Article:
jueves, 16 de septiembre de 2010

Two or three is all we see

Two or three is all we see
September 15th, 2010 in Medicine & Health / Research

The human brain can see only up to three moving objects at a given instant, new research has found.

The discovery has important implications for road design and safety, driver and pilot training, industrial safety, fast-moving sports and other areas of human visual activity affecting safety and performance.

“We have found that there is a limit to the maximum number of directions, and hence distinct objects, that the human brain can see at any given instant in time,” said Dr. Mark Edwards of The Vision Centre and The Australian National University.

“That limit is either two or three, depending upon how the directions are defined.”

“An example of this is when we’re at a road roundabout: although we can see cars coming and going in different directions, we can’t actually keep close tabs on more than three simultaneously. Rather, what the brain does is process them in series, like cars heading from the right, then in the roundabout, followed by cars on the left.”

The same theory also applies to multi-tasking, said Dr. Edwards: “We may assume that people who are good at multitasking can process lots of different things at once, but what may be closer to the reality is that they are actually able to switch their attention faster to the next item.”

Dr. Edwards and Dr. John Greenwood tested the brain’s ability to detect signal directions using random-dot stimuli. These stimuli consisted of a field of scattered dots, with groups of intermingled dots moving in different directions. They found that people could not detect more than two signal directions at once if those signals moved in different directions. The people could detect three signals when they differed in speed or depth.

However, once these limits were exceeded, instead of seeing distinct signals, what they saw was only randomly-moving noise.

Dr. Edwards explained that the limits of two and three occur for different reasons.

“In order to see motion, the signal intensity - proportion of dots moving in a given direction - needs to be of at least a certain value. For the transparent displays used here, that intensity level has to be over 40 per cent, said Dr. Edwards. “What this means is there has to be at least 40 per cent of the dots moving in a given direction to stimulate the brain cells that are processing that motion.”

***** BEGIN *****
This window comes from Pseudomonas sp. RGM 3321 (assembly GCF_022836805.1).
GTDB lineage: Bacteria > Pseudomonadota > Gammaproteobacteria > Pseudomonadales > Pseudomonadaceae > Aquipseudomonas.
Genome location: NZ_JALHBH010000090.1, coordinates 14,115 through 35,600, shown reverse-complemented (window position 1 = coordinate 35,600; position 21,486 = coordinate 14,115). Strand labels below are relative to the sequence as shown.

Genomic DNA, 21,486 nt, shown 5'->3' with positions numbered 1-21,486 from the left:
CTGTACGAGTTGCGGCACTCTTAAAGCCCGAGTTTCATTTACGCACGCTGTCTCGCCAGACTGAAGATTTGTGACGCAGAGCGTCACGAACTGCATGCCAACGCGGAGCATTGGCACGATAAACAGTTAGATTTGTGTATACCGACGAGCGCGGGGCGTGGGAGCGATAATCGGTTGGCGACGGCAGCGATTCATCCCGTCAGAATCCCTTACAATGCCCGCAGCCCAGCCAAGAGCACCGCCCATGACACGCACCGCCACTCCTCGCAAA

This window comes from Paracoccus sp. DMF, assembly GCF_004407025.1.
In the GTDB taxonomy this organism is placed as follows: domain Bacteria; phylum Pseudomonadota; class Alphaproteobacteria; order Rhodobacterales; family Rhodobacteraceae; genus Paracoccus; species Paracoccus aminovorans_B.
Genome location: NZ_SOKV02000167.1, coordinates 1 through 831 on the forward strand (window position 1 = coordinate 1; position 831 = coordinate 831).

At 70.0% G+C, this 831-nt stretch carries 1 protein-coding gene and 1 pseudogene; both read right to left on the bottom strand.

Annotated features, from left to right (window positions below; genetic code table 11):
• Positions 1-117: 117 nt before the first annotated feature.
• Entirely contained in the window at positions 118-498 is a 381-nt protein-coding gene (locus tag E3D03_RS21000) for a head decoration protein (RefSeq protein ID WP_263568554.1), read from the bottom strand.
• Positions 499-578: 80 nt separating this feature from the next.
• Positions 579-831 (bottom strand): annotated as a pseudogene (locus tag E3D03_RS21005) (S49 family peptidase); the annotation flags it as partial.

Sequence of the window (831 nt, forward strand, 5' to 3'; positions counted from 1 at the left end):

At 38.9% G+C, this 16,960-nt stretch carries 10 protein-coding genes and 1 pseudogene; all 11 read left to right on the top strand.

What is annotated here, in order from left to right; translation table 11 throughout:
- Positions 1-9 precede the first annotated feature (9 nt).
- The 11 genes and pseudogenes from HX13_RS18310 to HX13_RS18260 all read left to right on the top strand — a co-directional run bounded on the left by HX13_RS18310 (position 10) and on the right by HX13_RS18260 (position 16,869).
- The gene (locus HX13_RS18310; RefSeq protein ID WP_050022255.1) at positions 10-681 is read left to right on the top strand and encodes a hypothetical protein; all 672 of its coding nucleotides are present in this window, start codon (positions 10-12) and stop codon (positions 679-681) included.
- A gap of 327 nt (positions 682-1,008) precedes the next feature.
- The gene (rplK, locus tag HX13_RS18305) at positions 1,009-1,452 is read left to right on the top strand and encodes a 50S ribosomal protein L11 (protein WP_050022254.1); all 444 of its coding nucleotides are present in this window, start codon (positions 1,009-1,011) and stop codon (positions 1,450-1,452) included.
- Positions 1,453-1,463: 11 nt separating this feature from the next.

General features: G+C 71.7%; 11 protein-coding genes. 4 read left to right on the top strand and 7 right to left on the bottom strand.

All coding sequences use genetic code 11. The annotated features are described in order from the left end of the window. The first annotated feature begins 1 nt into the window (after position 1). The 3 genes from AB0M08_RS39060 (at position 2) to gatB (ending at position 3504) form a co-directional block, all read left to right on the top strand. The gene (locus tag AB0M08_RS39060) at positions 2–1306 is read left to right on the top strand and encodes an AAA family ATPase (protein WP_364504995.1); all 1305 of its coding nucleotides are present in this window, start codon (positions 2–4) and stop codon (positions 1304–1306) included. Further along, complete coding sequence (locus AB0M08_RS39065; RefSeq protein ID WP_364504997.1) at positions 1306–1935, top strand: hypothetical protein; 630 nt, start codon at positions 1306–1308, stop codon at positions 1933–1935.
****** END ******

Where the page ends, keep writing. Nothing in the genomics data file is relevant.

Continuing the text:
Given that the dots that move in different directions act as noise for each other, this means that the maximum signal level that can be obtained with three directions, if all of those signals drive the same motion cells, is 33 per cent, a level that is too low to been seen.

However, our brain’s motion cells are also sensitive to different speeds and depth, so if the various signals not only move in different directions, but also at different speeds and depths, then they are processed by different motion cells, and so it is possible to get the signal intensity above 40 per cent even when many different signal directions are used.

However, when this is done, the maximum number of signals that can be perceived can only increase to three: far less than if the limit was due purely to signal-to-noise limitations.

“Clearly, there is another processing limit being imposed by the visual system, most likely an attentional bottleneck. To see more than three different directions of motion, and hence more than three moving objects, you have to selectively attend to them, one by one,” he explained.

Dr. Edwards said that the new insight into the ability of the average person to keep track of numerous moving objects has important health and safety implications for a whole range of areas such as road design and planning, operator training for vehicles, aircraft and for large equipment, sports training and other activities that demand a lot of our visual system.

Provided by Australian National University

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